We are "patient" zero, so we hardened ourselves!

Jul 31, 2017 - 2 minute read - Research

Firmware auditing with CHIPSEC

Install the prerequisite packages:

Or if you are using PaX/Grsecurity 4.9.x:

Install the CHIPSEC

Firmware security checklist based on CHIPSEC

According to the firmware security training from McAfee Advanced Threat Research. CHIPSEC modules perform a couple checks for the auditing purposes:

Issue CHIPSEC Module References
SMRAM Locking common.smm CanSecWest 2006
BIOS Keyboard Buffer Sanitization common.bios_kbrd_buffer DEFCON 16
SMRR Configuration common.smrr ITL 2009, CanSecWest 2009
BIOS Protection common.bios_wp BlackHat USA 2009, CanSecWest 2013, Black Hat 2013, NoSuchCon 2013
SPI Controller Locking common.spi_lock Flashrom, Copernicus
BIOS Interface Locking common.bios_ts PoC 2007
Secure Boot variables with keys and configuration are protected common.secureboot.variables UEFI 2.4 Spec , All Your Boot Are Belong To Us ( here & here)
Memory remapping attack remap Preventing and Detecting Xen Hypervisor Subversions
DMA attack against SMRAM smm_dma Programmed I/O accesses: a threat to VMM?, System Management Mode Design and Security Issues
SMI suppression attack common.bios_smi Setup for Failure: Defeating Secure Boot
Access permissions to SPI flash descriptor common.spi_desc Flashrom
Access permissions to UEFI variables defined in UEFI Spec common.uefi.access_uefispec UEFI 2.4 Spec
Module to detect PE/TE Header Confusion Vulnerability tools.secureboot.te All Your Boot Are Belong To Us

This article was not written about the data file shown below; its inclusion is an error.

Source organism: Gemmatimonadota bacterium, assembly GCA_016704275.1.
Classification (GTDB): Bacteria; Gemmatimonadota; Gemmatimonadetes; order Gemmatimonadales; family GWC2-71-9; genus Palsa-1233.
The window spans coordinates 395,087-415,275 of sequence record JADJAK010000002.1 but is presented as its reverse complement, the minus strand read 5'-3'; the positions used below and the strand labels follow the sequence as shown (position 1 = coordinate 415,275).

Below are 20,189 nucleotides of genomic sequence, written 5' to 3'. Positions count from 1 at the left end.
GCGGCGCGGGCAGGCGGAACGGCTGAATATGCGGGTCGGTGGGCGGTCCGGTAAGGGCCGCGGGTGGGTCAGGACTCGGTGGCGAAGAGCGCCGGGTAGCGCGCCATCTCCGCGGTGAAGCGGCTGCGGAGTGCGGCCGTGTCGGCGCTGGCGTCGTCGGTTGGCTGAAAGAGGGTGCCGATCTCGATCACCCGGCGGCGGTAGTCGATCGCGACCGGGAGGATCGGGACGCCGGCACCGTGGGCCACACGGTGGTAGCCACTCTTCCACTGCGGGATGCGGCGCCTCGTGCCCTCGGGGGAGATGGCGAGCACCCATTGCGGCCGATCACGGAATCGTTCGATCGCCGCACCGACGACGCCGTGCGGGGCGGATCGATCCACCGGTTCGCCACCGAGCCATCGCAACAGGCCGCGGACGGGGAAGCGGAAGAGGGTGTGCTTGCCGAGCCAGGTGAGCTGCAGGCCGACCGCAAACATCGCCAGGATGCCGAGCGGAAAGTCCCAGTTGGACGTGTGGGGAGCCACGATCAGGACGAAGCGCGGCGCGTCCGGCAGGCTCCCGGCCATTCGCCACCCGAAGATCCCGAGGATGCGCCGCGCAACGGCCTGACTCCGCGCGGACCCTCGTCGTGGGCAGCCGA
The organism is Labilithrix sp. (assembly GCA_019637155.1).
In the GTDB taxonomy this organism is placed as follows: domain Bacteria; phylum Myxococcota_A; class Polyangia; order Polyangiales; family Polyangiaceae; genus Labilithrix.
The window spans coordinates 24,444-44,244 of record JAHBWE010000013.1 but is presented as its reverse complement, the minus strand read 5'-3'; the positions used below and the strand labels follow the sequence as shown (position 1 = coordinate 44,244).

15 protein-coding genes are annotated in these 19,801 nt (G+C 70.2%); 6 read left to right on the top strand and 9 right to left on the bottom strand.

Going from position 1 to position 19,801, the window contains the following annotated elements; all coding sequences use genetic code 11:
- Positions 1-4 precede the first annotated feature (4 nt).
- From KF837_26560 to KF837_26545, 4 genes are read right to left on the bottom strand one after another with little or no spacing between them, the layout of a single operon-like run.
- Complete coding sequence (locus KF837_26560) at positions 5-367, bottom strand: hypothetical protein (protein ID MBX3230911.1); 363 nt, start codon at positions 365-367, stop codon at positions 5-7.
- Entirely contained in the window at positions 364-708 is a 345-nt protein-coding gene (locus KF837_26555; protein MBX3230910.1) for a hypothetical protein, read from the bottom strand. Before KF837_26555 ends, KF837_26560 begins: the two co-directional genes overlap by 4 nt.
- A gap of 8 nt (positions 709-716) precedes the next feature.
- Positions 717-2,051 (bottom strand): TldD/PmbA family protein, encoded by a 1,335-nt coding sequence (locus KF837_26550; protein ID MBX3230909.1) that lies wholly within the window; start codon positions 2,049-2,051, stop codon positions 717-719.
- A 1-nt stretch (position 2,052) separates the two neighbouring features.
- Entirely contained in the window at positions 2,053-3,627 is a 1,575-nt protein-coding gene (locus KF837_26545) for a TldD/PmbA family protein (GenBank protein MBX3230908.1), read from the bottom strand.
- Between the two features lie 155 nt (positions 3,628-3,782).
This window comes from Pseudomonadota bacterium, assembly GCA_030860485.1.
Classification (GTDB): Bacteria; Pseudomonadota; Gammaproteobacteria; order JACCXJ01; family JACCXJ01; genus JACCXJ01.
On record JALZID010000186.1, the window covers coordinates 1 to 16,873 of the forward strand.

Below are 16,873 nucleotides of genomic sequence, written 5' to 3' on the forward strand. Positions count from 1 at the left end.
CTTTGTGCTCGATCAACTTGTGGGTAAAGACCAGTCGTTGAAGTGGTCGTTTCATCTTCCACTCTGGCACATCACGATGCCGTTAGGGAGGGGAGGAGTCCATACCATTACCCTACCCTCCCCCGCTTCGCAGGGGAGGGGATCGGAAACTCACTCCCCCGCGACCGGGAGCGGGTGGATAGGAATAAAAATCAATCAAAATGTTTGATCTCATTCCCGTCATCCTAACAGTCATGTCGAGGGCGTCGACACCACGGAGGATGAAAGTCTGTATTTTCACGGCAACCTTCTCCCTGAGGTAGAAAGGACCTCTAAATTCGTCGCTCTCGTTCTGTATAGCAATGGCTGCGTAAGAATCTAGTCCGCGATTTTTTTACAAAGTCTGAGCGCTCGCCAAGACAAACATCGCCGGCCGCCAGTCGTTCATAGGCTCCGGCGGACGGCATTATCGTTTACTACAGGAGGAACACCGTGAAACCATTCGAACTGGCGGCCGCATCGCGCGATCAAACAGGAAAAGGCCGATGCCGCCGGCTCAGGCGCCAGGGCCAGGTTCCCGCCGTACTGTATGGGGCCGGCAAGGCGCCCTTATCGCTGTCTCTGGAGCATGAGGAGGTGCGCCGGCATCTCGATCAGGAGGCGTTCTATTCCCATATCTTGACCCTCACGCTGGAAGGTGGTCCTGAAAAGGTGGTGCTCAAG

Module to detect SMI input pointer validation vulnerabilities tool.smm.smm_ptr CanSecWest 2015
SPI Flash Descriptor Security Override Pin-Strap common.spi_fdopss FLOCKDN
IA32 Feature Control Lock common.ia32cfg IA32_Feature_Control MSR lock bit
Protected RTC memory locations common.rtclock ??
S3 Resume Boot-Script Protections common.uefi.s3bootscript ??
Host Bridge Memory Map Locks memconfig PCI cfg

Firmware whitelist management for the data center

Generate the firmware whitelists:

Check if the firmware is on the whitelist:

Hardening the coreboot

coreboot is a popular free/libre implementation of firmware for diverse hardware platforms. We’ve been using it on x86 and RISC-V for a while. The philosophy of coreboot might assumed that the user know the risk while they enjoying their freedom( “super developer” mode?) because coreboot won’t enable some security mechanism at boot time by default:

We shouldn’t use the same method to assess the security risk of coreboot with “traditional” UEFI implementations by vendors. Because there are some differences, e.g: coreboot doesn’t have some EFI runtime features and the SMM code size is usually smaller than UEFI. But there are some exploitable bugs that we should aware of. Some security mechanism can be enabled at runtime, while other has to do it manually. Thanks to CHIPSEC’s hardware abstraction layer, it’s easy to implement the script of enablement of security mechanism, which get rid of us from those 0ld hard coded days;-)


[1] coreboot

[2] Info about firmware security